Beyond Burritos

Beyond Burritos

Flavors from Oaxaca come alive at Garcia's in Carbondale, one of many restaurants in the Roaring Fork Valley that serves up local specialties. David Frey photo.

Leticia Garcia’s hometown of Tlacolula is one of the great centers of cuisine in Mexico. At its weekend market, Oaxacan vendors crowd in from the surrounding mountains to sell everything from chiles to cocoa to crickets. But when Garcia moved to Carbondale, the fabulous foods of Oaxaca were nowhere to be found. So Garcia brought them with her.

At Garcias market at the entrance to Carbondale, she and her husband Samuel secretly serve some of the most interesting Mexican food in the valley. The building doesn’t look like much from the outside. Inside, an informal little eatery seems like an afterthought compared to the rows and rows of Mexican groceries in the back. From this unassuming kitchen, though, come flavors from Oaxaca diners won’t find anywhere else in the Roaring Fork Valley.

“It’s very traditional in Oaxaca,” says Garcia, who was recently featured on a Food Network show. “Our grandmothers cook. The children cook. It’s a tradition that we carry on.”

The onslaught of Mexican restaurants in the valley can leave even Mexican food lovers with a been-there, done-that aftertaste. But look closer at some restaurants’ menus and you’ll find regional specialties you may not find anywhere else.

The classic dish of Mexican haute cuisine is mole (pronounced MO-lay). A succulent sauce of chiles, nuts, fruits, spices and sometimes chocolate, mole is the dish that conjured ecstasy in Like Water for Chocolate, and it’s easy to see why. It’s a luxuriant dish, sweet and spicy, and best made fresh from nuts and chiles freshly ground.

“It takes a lot of work,” Leticia Garcia said. Her native Oaxaca is famous for its black, red, yellow and green moles. Black mole (the one with chocolate),served over chicken, is a regular on the menu at Garcias, but other varieties appear occasionally as specials. Another specialty is the tlayuda, a dinner-plate-sized roasted corn tortilla ordered directly from Oaxaca, piled high with Oaxacan cheese, strips of carne asada, refried beans, tomato, cabbage and avocado.

“It’s a Mexican pizza,” Garcia said.

At El Korita in the Willits subdivision in El Jebel, many of the specialties come from beachfront palapas, the palm frond-shaded eateries that serve up fresh seafood to sunbathers. Owners Beto Gamboa and his wife Lupe hail from Nayarit, and they bring the taste of the Pacific Coast with them.

Entrees like grilled snapper and oysters could have come straight from the sandy hands of a waitress in San Blas. Same with the ceviche, the lime-drenched seafood cocktail, the fish tacos and the shrimp empanadas. One of the most spectacular items on the menu, though, comes from down in Puerto Vallarta. Take half a pineapple, scoop out the center and fill it with cold ceviche or a baked blend of fish, shrimp, octopus, scallops, clams. Add diced pineapple. El Korita serves it with a cream sauce and melted cheese on top.

“The fruit and the seafood is so good, you can’t imagine,” says manager Evelia Montoya.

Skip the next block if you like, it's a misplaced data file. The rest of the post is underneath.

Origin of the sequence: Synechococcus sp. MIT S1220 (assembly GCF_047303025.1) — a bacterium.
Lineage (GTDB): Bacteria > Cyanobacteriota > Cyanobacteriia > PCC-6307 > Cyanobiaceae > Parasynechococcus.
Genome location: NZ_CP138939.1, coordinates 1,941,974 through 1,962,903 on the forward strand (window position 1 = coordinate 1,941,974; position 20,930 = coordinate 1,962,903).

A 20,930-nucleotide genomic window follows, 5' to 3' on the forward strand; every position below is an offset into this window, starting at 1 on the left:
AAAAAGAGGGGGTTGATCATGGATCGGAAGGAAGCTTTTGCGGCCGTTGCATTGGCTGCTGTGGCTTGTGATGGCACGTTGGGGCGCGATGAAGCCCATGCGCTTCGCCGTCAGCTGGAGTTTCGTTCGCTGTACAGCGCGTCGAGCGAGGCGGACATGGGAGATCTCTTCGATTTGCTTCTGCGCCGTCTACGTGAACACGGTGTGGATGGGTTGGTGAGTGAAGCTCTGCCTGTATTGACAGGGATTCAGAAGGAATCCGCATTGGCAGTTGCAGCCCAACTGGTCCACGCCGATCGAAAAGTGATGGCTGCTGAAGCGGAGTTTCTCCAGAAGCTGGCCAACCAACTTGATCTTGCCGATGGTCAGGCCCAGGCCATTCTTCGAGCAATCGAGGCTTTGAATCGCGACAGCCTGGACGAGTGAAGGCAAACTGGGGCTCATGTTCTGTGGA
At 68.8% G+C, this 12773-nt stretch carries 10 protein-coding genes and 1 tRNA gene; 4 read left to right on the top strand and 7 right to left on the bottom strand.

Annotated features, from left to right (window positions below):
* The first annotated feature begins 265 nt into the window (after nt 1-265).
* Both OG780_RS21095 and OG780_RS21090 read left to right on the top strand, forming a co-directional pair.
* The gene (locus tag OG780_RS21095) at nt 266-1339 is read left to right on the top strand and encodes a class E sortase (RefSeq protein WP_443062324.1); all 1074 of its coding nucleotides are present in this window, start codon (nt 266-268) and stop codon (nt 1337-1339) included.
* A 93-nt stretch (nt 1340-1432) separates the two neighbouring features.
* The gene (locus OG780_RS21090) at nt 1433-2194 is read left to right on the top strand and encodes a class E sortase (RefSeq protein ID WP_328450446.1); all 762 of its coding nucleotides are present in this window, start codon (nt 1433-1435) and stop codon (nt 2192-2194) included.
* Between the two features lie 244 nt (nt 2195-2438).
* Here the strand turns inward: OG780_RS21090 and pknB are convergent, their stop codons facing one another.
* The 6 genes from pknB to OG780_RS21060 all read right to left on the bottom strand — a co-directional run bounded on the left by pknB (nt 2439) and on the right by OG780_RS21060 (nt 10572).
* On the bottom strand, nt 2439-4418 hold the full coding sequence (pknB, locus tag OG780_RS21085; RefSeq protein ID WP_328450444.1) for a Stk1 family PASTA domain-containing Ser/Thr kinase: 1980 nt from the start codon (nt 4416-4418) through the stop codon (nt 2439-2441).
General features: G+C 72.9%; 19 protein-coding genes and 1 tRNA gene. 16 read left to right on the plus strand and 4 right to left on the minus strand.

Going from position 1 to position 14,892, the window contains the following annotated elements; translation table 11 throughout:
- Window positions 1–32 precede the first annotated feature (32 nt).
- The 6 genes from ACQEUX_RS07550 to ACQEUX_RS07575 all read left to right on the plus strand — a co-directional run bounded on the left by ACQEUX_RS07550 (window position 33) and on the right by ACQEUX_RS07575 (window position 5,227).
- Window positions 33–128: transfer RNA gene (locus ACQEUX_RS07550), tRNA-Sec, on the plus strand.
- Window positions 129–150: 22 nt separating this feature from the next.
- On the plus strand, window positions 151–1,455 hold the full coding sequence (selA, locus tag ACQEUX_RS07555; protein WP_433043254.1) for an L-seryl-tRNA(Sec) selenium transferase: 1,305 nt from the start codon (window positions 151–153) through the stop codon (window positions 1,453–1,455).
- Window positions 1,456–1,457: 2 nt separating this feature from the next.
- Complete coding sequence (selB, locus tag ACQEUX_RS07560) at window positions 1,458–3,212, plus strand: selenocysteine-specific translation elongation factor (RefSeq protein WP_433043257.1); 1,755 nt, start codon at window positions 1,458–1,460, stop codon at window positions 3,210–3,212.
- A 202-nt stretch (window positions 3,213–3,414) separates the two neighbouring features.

Down the road at La Plaga Chilanga, owners Ignacio Pimentel and his wife Maria Victoria serve classic Mexico City taqueria fare in the former Capitol Deli spot next to Movieland. Throughout Mexico’s capital, taqueros slow roast thinly-sliced pork on a vertical spit with fresh pineapple and onion and serve it up as tacos al pastor. It’s a Mexican take on Middle Eastern shawarma and it’s about as delicious as a taco can be. Finding genuine tacos al pastor, with the pork slowly roasting on the rotating trompo, seemed impossible in the Roaring Fork Valley, though, until La Plaga Chilanga opened last year.

“The food can’t have a fast-food taste, but the flavor of something cooked at home,” Pimentel said. “Not something prepared in a rush, but prepared when the flavors are ready.”

A former Mexico City butcher, Pimentel marinates the sliced pork overnight in a secret chile guajillo sauce, then piles it onto the trompo, which spins it in front of the heat, while he shaves off layer after layer for tacos served with roasted pineapple and onion. For his barbacoa tacos, he slow roasts lamb wrapped in maguey leaves, the same plant that brings us mescal. He makes his own longaniza sausage by hand, too.

“In Mexico we say some people have the sazon to cook, but others were born without it,” Pimentel said. His El Jebel restaurant isn’t fancy, but Pimentel has the sazon.

So do Ismael Argueta and his wife Elida. Their Taqueria El Nopal restaurants in Basalt and Glenwood Springs are famous for genuine Mexican food, but while Elida is Mexican, Argueta is from El Salvador, and their restaurants are among the few places to find the Salvadoran staple, the pupusa.

“In Mexico it’s the taco. In El Salvador it’s the pupusa,” Argueta said.

Pupusas are like thick corn tortillas stuffed with cheese, pork rind or both. They’re grilled, covered with a mild tomato sauce and a topping of sliced cabbage, carrot and onion marinated in vinegar. The result: Salvadoran comfort food, and one of the fabulous regional specialties hiding in local Mexican restaurants for adventurous diners to discover.